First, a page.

«Return to Blog List Lessons from a Bad Case Study – Making the Customer Look Bad

Last week, we talked about how too much narrative derails a case study.

That same bad case study also commits another serious offense – making the customer look bad.

Sure, as part of a customer story, you talk about pains and problems before the solution was brought in. The reader needs to know what motivated the customer to make a change.

But just as you need balance in the amount of detail you provide, you have to balance negative details. Part of the “sell” of getting customers to be featured is positive PR. They’re not in this to air all their dirty laundry for all to see.

In this case, the customer faced high turnover in a position that requires a lot of training. Each time an employee left the position, they spent a lot of time and money ramping up a new person.

The case study goes on and on about how people were leaving left and right. Not good.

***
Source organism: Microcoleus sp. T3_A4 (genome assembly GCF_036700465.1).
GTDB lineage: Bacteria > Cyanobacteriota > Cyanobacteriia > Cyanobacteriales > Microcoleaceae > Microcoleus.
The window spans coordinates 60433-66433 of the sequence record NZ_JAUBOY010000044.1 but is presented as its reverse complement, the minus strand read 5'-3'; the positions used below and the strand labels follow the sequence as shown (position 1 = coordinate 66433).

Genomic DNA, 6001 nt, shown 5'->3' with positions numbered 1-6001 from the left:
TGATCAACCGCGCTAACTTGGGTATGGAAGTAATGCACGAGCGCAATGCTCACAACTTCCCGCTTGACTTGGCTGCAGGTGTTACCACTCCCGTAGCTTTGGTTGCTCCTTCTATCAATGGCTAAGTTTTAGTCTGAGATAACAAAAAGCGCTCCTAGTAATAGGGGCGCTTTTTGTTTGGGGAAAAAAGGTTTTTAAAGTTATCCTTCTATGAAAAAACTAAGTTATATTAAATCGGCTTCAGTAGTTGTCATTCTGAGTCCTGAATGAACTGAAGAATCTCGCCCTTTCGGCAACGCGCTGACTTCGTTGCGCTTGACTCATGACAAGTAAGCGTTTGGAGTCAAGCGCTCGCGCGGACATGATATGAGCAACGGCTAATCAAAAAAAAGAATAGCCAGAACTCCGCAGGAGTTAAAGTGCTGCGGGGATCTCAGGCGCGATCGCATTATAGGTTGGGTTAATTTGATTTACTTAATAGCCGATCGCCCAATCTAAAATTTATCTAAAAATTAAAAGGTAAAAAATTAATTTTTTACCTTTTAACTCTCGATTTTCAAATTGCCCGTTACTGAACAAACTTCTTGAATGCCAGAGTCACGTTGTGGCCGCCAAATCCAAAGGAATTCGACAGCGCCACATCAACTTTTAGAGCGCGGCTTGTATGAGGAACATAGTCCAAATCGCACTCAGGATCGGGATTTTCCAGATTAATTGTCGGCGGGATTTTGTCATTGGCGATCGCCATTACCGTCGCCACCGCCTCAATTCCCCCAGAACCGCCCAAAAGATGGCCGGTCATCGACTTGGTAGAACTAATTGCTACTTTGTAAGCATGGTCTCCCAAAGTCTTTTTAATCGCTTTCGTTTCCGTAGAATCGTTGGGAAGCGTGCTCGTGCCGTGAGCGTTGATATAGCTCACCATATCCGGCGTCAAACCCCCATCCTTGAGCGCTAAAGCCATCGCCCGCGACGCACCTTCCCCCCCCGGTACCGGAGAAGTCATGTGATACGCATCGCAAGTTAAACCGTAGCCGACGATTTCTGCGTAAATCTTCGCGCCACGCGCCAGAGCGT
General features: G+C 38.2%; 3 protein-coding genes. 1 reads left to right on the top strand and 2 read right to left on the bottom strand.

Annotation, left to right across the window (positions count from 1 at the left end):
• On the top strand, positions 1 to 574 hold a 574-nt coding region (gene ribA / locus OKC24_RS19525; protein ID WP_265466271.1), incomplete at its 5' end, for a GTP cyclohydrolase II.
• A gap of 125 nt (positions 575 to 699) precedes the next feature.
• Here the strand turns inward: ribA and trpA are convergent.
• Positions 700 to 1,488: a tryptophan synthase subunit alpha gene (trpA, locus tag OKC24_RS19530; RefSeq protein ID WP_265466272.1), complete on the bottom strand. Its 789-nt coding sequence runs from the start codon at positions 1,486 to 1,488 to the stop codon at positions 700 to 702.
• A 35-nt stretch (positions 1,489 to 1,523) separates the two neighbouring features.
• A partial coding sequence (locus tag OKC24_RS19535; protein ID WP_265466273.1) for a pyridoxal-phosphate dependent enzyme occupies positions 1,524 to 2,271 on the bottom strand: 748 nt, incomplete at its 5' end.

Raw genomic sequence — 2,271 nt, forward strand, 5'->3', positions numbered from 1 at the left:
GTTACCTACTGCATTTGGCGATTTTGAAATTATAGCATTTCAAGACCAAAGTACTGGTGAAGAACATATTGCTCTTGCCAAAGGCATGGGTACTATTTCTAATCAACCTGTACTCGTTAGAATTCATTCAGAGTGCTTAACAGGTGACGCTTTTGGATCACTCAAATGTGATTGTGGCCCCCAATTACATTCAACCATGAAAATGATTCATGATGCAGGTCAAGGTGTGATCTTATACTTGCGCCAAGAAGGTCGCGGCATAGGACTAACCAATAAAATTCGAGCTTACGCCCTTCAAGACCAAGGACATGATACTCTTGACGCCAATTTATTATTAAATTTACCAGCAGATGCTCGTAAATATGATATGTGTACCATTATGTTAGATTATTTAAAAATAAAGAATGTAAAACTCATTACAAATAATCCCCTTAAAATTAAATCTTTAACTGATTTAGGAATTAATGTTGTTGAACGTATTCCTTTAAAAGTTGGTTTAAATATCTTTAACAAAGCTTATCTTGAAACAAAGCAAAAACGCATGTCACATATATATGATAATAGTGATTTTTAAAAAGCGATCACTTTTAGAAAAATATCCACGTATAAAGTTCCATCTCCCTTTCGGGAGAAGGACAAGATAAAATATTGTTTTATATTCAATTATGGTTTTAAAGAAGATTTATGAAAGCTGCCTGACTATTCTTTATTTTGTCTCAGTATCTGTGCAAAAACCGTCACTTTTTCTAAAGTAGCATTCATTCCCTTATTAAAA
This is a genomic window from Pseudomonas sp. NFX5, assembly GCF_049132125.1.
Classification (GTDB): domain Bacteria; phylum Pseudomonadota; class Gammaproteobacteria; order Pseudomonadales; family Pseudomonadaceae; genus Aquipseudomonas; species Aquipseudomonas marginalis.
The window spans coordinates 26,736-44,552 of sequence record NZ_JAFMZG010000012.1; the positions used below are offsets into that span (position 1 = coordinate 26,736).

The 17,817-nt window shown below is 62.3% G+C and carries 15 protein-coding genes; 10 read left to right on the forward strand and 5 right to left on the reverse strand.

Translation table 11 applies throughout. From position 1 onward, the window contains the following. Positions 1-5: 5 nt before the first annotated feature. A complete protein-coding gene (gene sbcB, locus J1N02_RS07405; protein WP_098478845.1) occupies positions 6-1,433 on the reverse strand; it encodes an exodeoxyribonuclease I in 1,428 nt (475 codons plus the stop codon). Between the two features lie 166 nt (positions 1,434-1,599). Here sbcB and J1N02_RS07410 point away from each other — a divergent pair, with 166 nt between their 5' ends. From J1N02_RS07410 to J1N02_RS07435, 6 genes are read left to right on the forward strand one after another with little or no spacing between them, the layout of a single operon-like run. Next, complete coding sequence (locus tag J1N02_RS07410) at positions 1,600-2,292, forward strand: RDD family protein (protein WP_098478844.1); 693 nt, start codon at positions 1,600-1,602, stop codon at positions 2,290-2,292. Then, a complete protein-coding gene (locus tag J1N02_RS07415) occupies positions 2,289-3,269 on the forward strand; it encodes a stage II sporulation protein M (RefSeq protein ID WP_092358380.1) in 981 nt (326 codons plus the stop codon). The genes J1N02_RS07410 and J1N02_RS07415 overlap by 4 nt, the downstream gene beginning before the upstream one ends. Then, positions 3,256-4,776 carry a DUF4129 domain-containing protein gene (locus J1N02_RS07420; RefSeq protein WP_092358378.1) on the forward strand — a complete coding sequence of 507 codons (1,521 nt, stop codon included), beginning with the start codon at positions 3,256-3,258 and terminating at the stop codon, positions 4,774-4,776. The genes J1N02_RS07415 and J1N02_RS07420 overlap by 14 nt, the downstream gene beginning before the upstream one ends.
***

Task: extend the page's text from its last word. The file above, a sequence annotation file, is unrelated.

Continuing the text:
For the purpose of this case study, however, it isn’t necessary to talk about high turnover. Proper setup for the story requires that we discuss the high costs of “finding and training” the right people for the job.

See the difference? We’re not calling out the customer’s turnover problem. We’re talking about the impact of that – the costs of finding and training. That’s what the customer needs to – and does – solve with the vendor’s solution.

It’s about reframing and softening the “pain” or problem. The case still shows there’s a problem but the customer doesn’t appear like a bad employer.

Writing the story in this way also makes the review and approval process much easier with the featured customer.

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